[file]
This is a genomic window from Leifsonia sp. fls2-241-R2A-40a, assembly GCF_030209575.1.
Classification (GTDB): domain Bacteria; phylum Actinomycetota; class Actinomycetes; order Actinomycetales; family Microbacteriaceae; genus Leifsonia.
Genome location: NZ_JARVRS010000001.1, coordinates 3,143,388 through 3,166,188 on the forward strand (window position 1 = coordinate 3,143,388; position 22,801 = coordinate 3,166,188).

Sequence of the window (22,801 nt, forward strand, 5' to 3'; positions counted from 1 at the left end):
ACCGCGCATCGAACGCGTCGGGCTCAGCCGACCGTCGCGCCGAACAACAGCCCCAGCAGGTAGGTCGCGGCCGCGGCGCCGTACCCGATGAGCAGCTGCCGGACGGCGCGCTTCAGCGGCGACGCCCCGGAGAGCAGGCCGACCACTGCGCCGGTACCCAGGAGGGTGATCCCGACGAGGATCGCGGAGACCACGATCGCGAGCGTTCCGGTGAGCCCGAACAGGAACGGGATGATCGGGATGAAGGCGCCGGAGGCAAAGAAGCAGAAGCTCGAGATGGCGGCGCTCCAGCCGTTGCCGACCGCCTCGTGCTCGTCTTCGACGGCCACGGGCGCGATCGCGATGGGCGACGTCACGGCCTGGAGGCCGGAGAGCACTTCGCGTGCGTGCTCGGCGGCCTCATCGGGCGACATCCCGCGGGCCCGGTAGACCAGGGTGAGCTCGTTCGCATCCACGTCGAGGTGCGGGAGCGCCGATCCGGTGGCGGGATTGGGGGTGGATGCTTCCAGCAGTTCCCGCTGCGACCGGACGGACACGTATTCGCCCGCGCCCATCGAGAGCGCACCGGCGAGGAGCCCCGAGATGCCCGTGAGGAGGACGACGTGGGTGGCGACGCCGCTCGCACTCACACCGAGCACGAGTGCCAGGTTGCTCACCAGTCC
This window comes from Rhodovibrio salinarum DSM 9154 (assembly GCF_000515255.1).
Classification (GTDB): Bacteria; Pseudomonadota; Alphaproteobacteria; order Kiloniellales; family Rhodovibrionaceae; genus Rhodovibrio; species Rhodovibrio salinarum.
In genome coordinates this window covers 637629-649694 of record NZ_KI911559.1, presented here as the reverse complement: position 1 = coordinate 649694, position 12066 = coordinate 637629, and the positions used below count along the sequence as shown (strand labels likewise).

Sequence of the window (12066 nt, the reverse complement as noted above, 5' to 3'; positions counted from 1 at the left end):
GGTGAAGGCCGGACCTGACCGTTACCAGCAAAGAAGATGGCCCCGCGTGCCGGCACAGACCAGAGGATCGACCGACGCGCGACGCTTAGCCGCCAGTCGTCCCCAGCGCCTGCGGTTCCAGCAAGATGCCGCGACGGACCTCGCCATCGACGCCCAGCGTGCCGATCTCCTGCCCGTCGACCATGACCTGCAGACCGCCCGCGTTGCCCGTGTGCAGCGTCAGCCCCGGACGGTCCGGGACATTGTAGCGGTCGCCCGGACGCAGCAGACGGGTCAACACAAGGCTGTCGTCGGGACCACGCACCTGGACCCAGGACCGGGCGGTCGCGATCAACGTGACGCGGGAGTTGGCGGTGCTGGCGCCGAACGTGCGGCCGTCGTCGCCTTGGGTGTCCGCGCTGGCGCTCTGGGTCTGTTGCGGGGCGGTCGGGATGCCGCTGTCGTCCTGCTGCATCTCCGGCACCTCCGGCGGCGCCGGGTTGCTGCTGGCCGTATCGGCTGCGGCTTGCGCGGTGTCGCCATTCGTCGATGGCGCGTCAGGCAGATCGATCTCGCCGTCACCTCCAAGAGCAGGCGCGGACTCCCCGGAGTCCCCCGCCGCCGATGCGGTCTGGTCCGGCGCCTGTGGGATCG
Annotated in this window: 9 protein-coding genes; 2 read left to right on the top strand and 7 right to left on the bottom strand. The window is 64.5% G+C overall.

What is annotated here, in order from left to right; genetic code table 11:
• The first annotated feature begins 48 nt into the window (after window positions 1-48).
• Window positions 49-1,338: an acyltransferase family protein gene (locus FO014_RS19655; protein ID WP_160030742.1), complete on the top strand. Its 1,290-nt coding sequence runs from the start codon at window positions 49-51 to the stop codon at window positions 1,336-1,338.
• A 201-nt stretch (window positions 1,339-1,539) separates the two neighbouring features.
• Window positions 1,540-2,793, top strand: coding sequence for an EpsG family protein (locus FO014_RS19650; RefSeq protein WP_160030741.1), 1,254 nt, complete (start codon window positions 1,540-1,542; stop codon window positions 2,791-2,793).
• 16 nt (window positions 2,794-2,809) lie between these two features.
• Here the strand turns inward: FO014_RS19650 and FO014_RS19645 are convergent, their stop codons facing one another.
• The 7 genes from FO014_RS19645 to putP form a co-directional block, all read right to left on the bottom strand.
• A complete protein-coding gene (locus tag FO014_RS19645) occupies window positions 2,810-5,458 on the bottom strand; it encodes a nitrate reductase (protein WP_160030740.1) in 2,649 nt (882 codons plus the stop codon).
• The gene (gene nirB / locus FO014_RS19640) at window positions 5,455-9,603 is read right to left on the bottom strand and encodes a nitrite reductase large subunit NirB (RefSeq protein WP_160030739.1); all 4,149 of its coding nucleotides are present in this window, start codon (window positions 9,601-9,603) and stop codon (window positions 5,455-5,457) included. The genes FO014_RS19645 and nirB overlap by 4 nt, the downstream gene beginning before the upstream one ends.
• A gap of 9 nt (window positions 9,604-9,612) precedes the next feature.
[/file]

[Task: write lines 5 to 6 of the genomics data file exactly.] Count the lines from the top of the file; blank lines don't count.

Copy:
ACCGCGCATCGAACGCGTCGGGCTCAGCCGACCGTCGCGCCGAACAACAGCCCCAGCAGGTAGGTCGCGGCCGCGGCGCCGTACCCGATGAGCAGCTGCCGGACGGCGCGCTTCAGCGGCGACGCCCCGGAGAGCAGGCCGACCACTGCGCCGGTACCCAGGAGGGTGATCCCGACGAGGATCGCGGAGACCACGATCGCGAGCGTTCCGGTGAGCCCGAACAGGAACGGGATGATCGGGATGAAGGCGCCGGAGGCAAAGAAGCAGAAGCTCGAGATGGCGGCGCTCCAGCCGTTGCCGACCGCCTCGTGCTCGTCTTCGACGGCCACGGGCGCGATCGCGATGGGCGACGTCACGGCCTGGAGGCCGGAGAGCACTTCGCGTGCGTGCTCGGCGGCCTCATCGGGCGACATCCCGCGGGCCCGGTAGACCAGGGTGAGCTCGTTCGCATCCACGTCGAGGTGCGGGAGCGCCGATCCGGTGGCGGGATTGGGGGTGGATGCTTCCAGCAGTTCCCGCTGCGACCGGACGGACACGTATTCGCCCGCGCCCATCGAGAGCGCACCGGCGAGGAGCCCCGAGATGCCCGTGAGGAGGACGACGTGGGTGGCGACGCCGCTCGCACTCACACCGAGCACGAGTGCCAGGTTGCTCACCAGTCC
This window comes from Rhodovibrio salinarum DSM 9154 (assembly GCF_000515255.1).